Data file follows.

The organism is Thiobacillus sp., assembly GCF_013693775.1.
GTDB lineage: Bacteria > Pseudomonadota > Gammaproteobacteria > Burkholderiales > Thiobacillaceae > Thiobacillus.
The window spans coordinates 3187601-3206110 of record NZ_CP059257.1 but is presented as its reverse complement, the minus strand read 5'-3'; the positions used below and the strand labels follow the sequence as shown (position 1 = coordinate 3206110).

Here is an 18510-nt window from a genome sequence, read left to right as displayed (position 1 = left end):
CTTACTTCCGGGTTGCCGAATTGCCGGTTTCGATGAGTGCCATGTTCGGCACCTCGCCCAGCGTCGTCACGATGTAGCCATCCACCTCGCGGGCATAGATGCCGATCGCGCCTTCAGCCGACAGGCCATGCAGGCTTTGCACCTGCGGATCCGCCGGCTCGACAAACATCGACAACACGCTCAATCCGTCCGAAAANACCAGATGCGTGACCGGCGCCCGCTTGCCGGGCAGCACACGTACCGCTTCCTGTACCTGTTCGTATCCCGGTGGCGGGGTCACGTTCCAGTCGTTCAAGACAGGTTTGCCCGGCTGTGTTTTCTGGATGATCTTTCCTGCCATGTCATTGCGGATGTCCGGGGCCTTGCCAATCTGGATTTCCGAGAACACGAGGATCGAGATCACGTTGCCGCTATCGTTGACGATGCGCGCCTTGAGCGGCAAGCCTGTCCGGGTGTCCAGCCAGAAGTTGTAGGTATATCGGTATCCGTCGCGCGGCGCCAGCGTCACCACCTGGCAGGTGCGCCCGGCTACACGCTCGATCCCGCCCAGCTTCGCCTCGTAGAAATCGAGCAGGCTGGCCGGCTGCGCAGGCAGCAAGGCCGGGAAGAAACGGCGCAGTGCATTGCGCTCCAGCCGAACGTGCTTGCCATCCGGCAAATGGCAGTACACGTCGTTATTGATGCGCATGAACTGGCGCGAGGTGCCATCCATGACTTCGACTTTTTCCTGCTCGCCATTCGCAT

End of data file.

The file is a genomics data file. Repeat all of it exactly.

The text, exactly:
The organism is Thiobacillus sp., assembly GCF_013693775.1.
GTDB lineage: Bacteria > Pseudomonadota > Gammaproteobacteria > Burkholderiales > Thiobacillaceae > Thiobacillus.
The window spans coordinates 3187601-3206110 of record NZ_CP059257.1 but is presented as its reverse complement, the minus strand read 5'-3'; the positions used below and the strand labels follow the sequence as shown (position 1 = coordinate 3206110).

Here is an 18510-nt window from a genome sequence, read left to right as displayed (position 1 = left end):
CTTACTTCCGGGTTGCCGAATTGCCGGTTTCGATGAGTGCCATGTTCGGCACCTCGCCCAGCGTCGTCACGATGTAGCCATCCACCTCGCGGGCATAGATGCCGATCGCGCCTTCAGCCGACAGGCCATGCAGGCTTTGCACCTGCGGATCCGCCGGCTCGACAAACATCGACAACACGCTCAATCCGTCCGAAAANACCAGATGCGTGACCGGCGCCCGCTTGCCGGGCAGCACACGTACCGCTTCCTGTACCTGTTCGTATCCCGGTGGCGGGGTCACGTTCCAGTCGTTCAAGACAGGTTTGCCCGGCTGTGTTTTCTGGATGATCTTTCCTGCCATGTCATTGCGGATGTCCGGGGCCTTGCCAATCTGGATTTCCGAGAACACGAGGATCGAGATCACGTTGCCGCTATCGTTGACGATGCGCGCCTTGAGCGGCAAGCCTGTCCGGGTGTCCAGCCAGAAGTTGTAGGTATATCGGTATCCGTCGCGCGGCGCCAGCGTCACCACCTGGCAGGTGCGCCCGGCTACACGCTCGATCCCGCCCAGCTTCGCCTCGTAGAAATCGAGCAGGCTGGCCGGCTGCGCAGGCAGCAAGGCCGGGAAGAAACGGCGCAGTGCATTGCGCTCCAGCCGAACGTGCTTGCCATCCGGCAAATGGCAGTACACGTCGTTATTGATGCGCATGAACTGGCGCGAGGTGCCATCCATGACTTCGACTTTTTCCTGCTCGCCATTCGCAT